Student regent application closes Nov. 30

Shayla Owens, student regent, gives a speech at the Desegregation Historical Marker Ceremony on Feb. 25. Photo by Timothy Jones

The student regent application deadline will close on Nov. 30 at 5 p.m. — but many students don’t fully understand what that position actually means.

As student regent, Shayla Owens, business administration management senior, helps the nine-member Board of Regents consider the students when making decisions that affect students throughout the campus.

Student regent is the highest appointed position of a student at Texas public institutions of higher education. The student regent represents all students, both undergraduates and graduates, for a one-year term on the Board of Regents, the university’s governing board. This position represents students in discussions of key issues in higher education. Although the student regent does not vote, he or she has the opportunity to have important input in decisions affecting the future of the university.

During the 2016-17 school year, Owens was the Student Government Association president and volunteered as a student ambassador, peer counselor and as a student representative for the Budget Oversight Committee. She previously served as president of Alpha Kappa Alpha Sorority 2014-16, and is co-founder of the Black Student Leadership Initiative.

During the summer of 2016, she participated in the Study Abroad program at Queen Mary University in London studying international issues in business.

While Owens is set to graduate in December, she plans to continue her studies on campus to pursue her master’s degree.

The board is composed of nine people, appointed by the Texas governor, for six-year terms. After the student applies for the position, Governor Greg Abbott chooses the applicant he believes is the best fit and appoints that student for a year-long term, beginning on June 1 each year.

According to Owens, the student regent position entails being the voice of the students to the Board of Regents and giving the board more detailed information about the student body as decisions are being made.

“My duties include attending quarterly board meetings and weighing in on student focus issues,” Owens said. “The goal of a student regent is to give the board more detailed information about students as decisions are being made.”

According to Keith Lamb, vice president of student affairs and enrollment management, as the student regent, the role speaks on behalf of student interests across the campus in regent meetings and activities. While the student regent is allowed to discuss issues in the regent meetings, the regent may not vote on any matter before the board. The student is not compensated for his/her duties, but can serve on committees, special commissions and task forces while holding the position.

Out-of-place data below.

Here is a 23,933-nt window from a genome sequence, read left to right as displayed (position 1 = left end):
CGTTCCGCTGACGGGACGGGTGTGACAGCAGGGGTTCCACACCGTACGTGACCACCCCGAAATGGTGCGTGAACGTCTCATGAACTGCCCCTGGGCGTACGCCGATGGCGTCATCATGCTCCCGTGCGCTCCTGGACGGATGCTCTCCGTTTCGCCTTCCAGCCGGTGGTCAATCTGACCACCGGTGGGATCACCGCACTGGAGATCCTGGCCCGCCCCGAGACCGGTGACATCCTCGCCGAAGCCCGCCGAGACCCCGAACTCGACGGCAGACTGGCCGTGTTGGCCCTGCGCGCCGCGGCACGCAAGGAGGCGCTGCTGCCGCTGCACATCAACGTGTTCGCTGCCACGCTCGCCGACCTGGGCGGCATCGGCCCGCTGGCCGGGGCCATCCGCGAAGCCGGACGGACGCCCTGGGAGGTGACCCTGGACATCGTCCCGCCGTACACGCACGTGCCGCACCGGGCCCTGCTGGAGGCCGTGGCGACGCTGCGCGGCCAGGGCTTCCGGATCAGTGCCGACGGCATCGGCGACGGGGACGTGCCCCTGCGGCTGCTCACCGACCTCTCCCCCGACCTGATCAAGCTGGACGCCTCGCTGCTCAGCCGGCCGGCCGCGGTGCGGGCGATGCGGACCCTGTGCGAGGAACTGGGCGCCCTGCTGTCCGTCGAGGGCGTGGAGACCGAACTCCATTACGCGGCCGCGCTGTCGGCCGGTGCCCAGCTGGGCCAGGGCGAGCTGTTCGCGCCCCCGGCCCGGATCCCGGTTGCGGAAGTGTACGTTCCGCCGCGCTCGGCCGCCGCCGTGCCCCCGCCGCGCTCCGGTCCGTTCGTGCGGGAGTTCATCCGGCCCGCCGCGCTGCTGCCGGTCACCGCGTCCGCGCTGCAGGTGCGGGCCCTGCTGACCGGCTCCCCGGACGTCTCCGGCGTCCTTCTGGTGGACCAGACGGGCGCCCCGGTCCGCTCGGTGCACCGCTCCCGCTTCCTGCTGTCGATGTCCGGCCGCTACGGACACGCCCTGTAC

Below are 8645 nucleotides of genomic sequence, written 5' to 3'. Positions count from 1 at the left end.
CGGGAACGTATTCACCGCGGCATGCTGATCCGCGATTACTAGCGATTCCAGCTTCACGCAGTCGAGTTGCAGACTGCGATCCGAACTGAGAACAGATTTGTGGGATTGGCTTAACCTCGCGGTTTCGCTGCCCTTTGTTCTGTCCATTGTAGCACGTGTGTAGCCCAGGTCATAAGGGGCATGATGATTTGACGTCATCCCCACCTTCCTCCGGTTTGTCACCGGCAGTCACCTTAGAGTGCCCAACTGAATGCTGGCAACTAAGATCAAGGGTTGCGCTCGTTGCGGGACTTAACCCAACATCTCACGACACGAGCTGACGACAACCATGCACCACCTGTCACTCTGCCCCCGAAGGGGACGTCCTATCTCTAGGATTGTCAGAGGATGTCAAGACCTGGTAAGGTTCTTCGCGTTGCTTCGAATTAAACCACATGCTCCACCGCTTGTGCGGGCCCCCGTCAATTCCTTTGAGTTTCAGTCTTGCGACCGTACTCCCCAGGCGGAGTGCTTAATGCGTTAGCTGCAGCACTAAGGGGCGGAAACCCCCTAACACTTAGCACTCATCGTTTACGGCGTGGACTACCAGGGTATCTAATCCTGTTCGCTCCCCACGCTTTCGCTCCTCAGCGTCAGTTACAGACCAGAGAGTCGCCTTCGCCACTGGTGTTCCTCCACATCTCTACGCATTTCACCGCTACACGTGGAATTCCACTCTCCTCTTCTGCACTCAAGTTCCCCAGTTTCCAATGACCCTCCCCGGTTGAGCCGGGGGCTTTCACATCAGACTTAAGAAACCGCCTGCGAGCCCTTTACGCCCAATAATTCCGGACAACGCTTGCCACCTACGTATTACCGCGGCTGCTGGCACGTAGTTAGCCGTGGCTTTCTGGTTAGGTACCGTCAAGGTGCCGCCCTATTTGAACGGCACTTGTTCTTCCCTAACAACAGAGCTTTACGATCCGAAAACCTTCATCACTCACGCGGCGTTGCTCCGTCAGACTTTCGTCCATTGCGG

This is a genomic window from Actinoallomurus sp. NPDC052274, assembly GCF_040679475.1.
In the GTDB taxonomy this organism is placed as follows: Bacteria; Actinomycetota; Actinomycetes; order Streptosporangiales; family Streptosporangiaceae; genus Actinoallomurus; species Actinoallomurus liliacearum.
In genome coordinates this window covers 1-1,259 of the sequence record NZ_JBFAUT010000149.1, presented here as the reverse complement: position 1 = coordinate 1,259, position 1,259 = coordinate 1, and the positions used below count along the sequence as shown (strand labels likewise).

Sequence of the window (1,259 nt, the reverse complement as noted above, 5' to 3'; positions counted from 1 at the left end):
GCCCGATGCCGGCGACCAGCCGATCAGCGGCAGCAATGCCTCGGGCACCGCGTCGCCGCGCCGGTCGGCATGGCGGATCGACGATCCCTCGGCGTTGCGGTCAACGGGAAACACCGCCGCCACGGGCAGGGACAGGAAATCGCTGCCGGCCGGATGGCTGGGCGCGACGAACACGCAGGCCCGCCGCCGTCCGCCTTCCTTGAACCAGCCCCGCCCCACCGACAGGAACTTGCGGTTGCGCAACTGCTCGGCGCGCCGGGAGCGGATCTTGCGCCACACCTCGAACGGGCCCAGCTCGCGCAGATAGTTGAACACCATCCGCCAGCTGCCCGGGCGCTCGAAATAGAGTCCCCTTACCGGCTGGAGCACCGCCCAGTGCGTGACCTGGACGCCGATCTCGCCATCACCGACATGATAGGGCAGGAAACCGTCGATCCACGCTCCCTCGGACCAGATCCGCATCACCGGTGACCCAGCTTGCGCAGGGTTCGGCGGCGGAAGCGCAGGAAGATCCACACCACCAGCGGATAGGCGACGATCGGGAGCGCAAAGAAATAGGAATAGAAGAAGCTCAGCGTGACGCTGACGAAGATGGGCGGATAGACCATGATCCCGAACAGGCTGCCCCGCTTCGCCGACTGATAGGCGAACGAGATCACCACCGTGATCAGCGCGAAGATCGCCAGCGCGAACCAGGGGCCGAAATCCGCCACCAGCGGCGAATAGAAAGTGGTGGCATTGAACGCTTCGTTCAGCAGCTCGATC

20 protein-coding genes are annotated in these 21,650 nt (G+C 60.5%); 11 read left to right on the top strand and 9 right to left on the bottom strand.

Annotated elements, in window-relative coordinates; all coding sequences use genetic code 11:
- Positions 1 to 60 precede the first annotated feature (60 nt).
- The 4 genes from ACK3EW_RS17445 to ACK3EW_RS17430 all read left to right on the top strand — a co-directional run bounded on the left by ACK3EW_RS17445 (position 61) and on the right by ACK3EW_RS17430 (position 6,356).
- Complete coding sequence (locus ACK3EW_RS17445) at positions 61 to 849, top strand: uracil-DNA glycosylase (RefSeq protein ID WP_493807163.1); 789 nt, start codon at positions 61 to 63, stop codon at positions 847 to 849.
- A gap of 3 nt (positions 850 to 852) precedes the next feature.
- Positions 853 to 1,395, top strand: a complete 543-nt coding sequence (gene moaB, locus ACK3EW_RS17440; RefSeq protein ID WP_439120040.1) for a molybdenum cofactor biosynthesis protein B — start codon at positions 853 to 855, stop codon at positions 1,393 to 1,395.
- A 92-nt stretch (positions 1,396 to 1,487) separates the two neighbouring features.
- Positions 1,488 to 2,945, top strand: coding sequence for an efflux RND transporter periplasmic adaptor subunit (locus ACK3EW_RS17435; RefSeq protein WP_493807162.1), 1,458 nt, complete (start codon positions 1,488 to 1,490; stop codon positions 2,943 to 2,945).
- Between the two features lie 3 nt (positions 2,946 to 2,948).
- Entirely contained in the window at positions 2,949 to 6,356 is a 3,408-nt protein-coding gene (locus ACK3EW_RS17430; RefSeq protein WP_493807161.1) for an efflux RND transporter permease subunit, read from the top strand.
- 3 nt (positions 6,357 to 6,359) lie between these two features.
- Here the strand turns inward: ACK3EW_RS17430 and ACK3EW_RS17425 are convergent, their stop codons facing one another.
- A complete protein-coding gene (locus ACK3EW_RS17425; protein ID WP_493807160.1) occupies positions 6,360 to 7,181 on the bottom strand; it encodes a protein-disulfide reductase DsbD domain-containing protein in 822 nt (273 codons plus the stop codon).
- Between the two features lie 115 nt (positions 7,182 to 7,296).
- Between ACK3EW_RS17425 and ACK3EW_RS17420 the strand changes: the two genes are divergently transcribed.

“In Texas, every board that governs a university has one student that’s appointed by the governor,” Lamb said. “It is a none voting position and the student sits at the table with the board, they are a part of the board, they participate in the full discussion of the board, but they do not have a vote.”

In the capacity of this role students get the opportunity to attend summits, university events and meetings that warrant their attendance.

“To date, I have attended a regent forum in Austin, my first board meeting in August and been to several university events,” Owens said.

Until the Texas Legislature passed a law in 2005 that required every state university to appoint a student regent, the position of student regent was not mandatory.

According to the Texas Education Code regarding the position of student regent, before Nov. 1 of each year, the student government of each campus must gather applications for the student regent position. By Jan. 1, up to five applicants must send their applications to the student government, and the student government must then send the applications to the chancellor. The chancellor will then send at least two of the applicants to the governor no later than Feb. 1.

To apply for student regent, a student must be enrolled as an undergraduate or graduate student, be in good academic standing as determined by the institution, remain enrolled throughout their term as student regent and maintain a GPA of at least 2.5.

If a student meets all these requirements, they must complete two forms, one for the school system and the other for the governor.

“The process would involve a written application which consists of long and short answer essay questions, two different interviews and one would be for finalists with the governor,” Lamb said. “They generally look for students who are successful both in their course work, co-curricular activities and have a passion for representing their fellow students and the ability to gather information from their fellow students and represent that.”

Though the role of student regent may sound arduous, Owens said it provides a healthy balance between the position and school and enhances the overall student experience.

“The student regent/school balance has been easy to manage,” Owens said. “It does not warrant a lot of your time, but rather enhances your student experience.”

According to Owens, the position can be rewarding as it helps you to make a positive difference in your peers lives by being their voice.

The next Board of Regents meetings will take place Nov. 9 and Nov. 10.

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